So let’s talk about Ryan Dungey for a minute and just how incredible his ride was in the main event. I had him in at least 16th through turn two as he really messed up his jump off the gate. With a opening lap that was very reminiscent of James Stewart in 2014, Dungey aggressively pushed his way into the top ten by the end of lap one, and then amazingly into second by the end of the main event. With Eli Tomac long gone out front, the best the points leader could do was the runner-up spot in Toronto. In third was Broc Tickle, who scored his very first 450 podium of his career. Considering that he broke his back a few years ago in Toronto, I’m sure this was a night that he’ll never forget. If the main event had been just two laps, Tickle might have been caught and passed by a charging Chad Reed, who started just inside the top ten and cerebrally picked his way into fourth. With every pass Reed made, the crowd got louder and louder as if they were riding with him. He was the only rider who kept his lap times under a minute in the closing laps as he could taste his second podium of 2017. It was an incredible ride by the Australian legend who will be turning 35 this month.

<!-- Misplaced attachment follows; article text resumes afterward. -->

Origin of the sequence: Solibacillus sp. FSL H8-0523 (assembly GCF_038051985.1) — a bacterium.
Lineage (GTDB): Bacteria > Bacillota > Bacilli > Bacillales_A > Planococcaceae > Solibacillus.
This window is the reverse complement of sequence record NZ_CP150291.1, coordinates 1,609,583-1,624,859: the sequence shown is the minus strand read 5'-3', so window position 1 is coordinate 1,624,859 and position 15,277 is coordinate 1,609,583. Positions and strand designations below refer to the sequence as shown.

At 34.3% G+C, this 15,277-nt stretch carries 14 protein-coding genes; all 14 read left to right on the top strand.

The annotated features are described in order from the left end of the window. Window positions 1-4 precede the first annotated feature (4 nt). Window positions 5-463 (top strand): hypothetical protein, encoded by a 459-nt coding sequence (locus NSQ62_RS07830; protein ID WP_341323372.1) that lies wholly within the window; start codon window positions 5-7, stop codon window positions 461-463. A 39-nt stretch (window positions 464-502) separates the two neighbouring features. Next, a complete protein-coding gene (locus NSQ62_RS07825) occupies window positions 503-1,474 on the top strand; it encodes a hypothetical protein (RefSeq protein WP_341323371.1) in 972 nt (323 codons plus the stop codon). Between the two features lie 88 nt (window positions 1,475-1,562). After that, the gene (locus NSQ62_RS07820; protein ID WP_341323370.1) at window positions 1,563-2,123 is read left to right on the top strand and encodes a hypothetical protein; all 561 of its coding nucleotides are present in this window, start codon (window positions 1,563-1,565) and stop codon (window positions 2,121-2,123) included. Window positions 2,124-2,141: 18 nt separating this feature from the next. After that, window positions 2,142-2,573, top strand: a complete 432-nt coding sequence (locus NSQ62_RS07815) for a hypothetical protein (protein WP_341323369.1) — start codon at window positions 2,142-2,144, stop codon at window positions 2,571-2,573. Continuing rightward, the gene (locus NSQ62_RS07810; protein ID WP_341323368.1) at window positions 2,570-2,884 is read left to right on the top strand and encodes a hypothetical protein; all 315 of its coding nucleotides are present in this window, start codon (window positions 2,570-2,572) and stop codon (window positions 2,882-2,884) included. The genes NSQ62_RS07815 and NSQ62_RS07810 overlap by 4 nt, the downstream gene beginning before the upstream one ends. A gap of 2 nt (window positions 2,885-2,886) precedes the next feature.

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Racing in one of his favourite cities, Chad Reed put on an awesome show in Toronto to finish in 4th. Photo by Krystyn Slack

In the 250SX class Husqvarna rider Zach Osborne once again rode brilliantly to win his second main event in a row. During the off-season, Zach began training with the Aldon Baker crew in Florida and it’s obviously paying off. It was also really cool that fans got to witness our own Cole Thompson race SX again. Cole was racing for the second time in 2017 and from what he said after practice, he felt a lot more comfortable than last weekend in Atlanta. After qualifying for the main event directly from his heat race, Cole rode smart in the main event and took advantage of other riders making mistakes. When all was said and done, Cole would finish in 12th overall in the 250SX class. I still thought Cole looked a little cautious during the main event, but with a tough track and riders crashing everywhere, who could really blame him. With the top five in the 250SX class going so fast, it will be very tough for Cole to finish up that high in the next few weeks, but with a good start and some more patented smooth riding by him, a top ten finish is no doubt in his future. With Daytona being such a nasty SX half SX track, look for Cole to be very good as the worse the conditions, the better our MX2 Champ is!